Census results will be used to develop the state's social policies.
By Bojana Milovanovic for Southeast European Times in Belgrade -- 25/10/11
A low birth rate is one of the reasons for Serbia's population decline in the past decade. [Reuters]
Serbia held a census between October 1st and 20th which confirmed demographers' prior fears -- Serbia lost about 300,000 people in less than a decade.
"The smaller number of inhabitants is the consequence of a low birth rate and population emigration from Serbia," Snezana Lakcevic, chief of the census department in the Serbian Statistics Bureau, told SETimes.
During the course of the census, a little over 7.5 million census forms were filled out, but Lakcevic stresses that official population numbers may be even lower.
"Some citizens were registered twice; at the address registered on their ID card and at the address where they actually live. Only after we have processed all the data will we see how many such citizens there are. Official data on the number of inhabitants will be revealed on November 15th," Lakcevic said.
Apart from demographic trends, the census will also reveal other social indicators among the Serbian population, such as the level of education and literacy.
"According to the previous census in 2002, Serbia had more than one million people, that is, over 20% above the age of 15 who never graduated from elementary school, and a whopping 50% of adults with just elementary education, or who are functionally illiterate," Lakcevic said.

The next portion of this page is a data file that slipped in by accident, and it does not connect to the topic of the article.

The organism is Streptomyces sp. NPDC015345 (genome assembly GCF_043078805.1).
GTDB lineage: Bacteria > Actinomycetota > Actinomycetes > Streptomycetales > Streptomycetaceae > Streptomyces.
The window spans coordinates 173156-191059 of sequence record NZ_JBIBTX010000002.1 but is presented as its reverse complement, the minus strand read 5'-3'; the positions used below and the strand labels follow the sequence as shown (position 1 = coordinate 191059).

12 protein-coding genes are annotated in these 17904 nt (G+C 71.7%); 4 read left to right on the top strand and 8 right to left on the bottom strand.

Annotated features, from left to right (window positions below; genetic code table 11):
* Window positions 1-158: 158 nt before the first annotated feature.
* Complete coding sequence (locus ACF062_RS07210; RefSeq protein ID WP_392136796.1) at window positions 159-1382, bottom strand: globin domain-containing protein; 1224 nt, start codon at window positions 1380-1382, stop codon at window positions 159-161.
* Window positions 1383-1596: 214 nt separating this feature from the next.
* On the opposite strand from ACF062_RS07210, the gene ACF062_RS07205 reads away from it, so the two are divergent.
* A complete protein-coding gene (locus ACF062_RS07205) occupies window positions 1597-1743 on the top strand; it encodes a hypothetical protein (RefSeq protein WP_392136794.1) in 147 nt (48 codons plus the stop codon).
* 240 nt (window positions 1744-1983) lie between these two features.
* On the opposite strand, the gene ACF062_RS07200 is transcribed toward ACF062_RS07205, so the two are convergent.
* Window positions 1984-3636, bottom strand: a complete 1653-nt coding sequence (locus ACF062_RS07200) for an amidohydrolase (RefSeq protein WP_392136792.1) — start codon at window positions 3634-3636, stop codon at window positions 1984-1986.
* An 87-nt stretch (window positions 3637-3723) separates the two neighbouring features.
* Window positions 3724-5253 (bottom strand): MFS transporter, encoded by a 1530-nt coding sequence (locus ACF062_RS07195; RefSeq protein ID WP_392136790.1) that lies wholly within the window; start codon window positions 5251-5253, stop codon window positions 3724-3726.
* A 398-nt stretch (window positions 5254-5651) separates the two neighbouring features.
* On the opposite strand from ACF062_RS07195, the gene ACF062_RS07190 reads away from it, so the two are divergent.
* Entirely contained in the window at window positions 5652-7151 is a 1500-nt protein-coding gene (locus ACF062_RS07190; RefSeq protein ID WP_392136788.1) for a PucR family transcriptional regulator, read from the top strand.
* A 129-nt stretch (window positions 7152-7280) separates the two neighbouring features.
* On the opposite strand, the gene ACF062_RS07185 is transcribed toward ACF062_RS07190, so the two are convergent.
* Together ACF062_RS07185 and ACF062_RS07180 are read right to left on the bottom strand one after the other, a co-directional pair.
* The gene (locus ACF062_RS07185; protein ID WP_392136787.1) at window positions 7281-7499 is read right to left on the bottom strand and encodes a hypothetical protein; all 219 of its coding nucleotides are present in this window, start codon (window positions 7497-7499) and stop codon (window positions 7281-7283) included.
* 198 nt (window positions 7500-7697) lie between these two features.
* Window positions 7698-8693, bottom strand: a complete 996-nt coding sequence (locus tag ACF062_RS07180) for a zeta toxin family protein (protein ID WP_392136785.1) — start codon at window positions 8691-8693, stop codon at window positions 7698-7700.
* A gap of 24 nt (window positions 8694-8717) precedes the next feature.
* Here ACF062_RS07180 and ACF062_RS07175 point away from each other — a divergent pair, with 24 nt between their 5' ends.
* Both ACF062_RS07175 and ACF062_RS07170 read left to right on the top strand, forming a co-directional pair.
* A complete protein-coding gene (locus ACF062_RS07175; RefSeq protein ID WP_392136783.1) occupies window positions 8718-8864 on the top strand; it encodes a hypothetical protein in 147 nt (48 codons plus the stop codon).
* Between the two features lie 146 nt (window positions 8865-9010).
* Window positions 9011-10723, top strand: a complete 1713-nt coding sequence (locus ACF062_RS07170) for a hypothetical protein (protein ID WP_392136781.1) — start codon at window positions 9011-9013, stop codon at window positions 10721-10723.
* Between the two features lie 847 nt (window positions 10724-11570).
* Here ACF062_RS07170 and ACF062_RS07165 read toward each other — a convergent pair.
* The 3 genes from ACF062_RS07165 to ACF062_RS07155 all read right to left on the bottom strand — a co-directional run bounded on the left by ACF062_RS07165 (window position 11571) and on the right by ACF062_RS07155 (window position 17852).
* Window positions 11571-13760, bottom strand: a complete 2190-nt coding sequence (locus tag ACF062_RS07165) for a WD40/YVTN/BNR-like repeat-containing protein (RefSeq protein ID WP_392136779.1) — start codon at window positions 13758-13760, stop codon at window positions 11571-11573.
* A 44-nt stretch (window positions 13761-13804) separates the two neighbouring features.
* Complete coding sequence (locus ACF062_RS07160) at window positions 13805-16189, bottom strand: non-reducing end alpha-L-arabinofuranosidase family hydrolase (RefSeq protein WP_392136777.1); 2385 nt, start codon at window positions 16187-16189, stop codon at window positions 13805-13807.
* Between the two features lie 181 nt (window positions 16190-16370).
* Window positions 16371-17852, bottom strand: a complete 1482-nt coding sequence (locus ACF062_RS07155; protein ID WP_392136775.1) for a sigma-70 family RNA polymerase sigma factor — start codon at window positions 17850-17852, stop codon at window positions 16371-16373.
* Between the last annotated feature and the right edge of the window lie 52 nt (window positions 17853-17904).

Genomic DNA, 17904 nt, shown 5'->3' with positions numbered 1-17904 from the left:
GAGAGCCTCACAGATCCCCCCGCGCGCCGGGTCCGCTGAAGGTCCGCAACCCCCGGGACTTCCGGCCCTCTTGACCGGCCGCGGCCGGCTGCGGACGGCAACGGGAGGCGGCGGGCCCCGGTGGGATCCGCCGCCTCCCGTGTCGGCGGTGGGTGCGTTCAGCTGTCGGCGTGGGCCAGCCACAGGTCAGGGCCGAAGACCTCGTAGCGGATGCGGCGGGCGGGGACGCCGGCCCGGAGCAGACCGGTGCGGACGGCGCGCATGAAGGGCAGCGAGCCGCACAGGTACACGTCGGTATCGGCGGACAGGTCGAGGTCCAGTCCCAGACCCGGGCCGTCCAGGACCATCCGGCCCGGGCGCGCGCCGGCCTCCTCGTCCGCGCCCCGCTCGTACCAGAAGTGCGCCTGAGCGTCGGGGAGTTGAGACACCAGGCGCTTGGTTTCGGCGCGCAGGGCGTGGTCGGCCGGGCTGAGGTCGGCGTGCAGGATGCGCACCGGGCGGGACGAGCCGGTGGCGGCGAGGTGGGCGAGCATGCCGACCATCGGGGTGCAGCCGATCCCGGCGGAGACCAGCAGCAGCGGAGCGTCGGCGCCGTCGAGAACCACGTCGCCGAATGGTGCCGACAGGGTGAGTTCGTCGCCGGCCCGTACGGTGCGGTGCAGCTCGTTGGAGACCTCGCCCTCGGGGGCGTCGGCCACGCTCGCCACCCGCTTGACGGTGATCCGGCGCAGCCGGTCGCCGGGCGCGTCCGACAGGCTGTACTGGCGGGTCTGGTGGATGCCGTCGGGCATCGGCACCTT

This census for the first time raised questions about the use of computers and the internet, as well as transportation and handicaps.
"That data will help to more adequately set priorities for state policy," Lakcevic said.
The census was also marked by calls for a boycott by the Albanian and Bosniak minorities, whose political and religious representatives called for official census forms to be printed in their respective languages.
Lakcevic explained that the census forms in the languages of the minorities had been printed in special publications which each census clerk carried with them and, if a citizen so desired, the census question could have been read to him or her in his or her native language.
According to Lakcevic, the original forms were not printed in several languages because the software that reads the data from the census forms does not have the capability.
Representatives of the EU, which financed the census with about 20m euros, urged Serbia's minorities to participate in the census, emphasising there was no reason for a boycott.
According to Statistics Bureau data, the ethnic Albanian minority boycotted the census in southern Serbia, while the Bosniaks in the Sandzak region mostly ignored the call for a boycott.
"Less than 10% of citizens were registered in three south Serbian municipalities with majority Albanian populations. In the Sandzak region, which is mostly populated by Bosniaks, we even registered an increase in population compared to the previous census," Lakcevic said.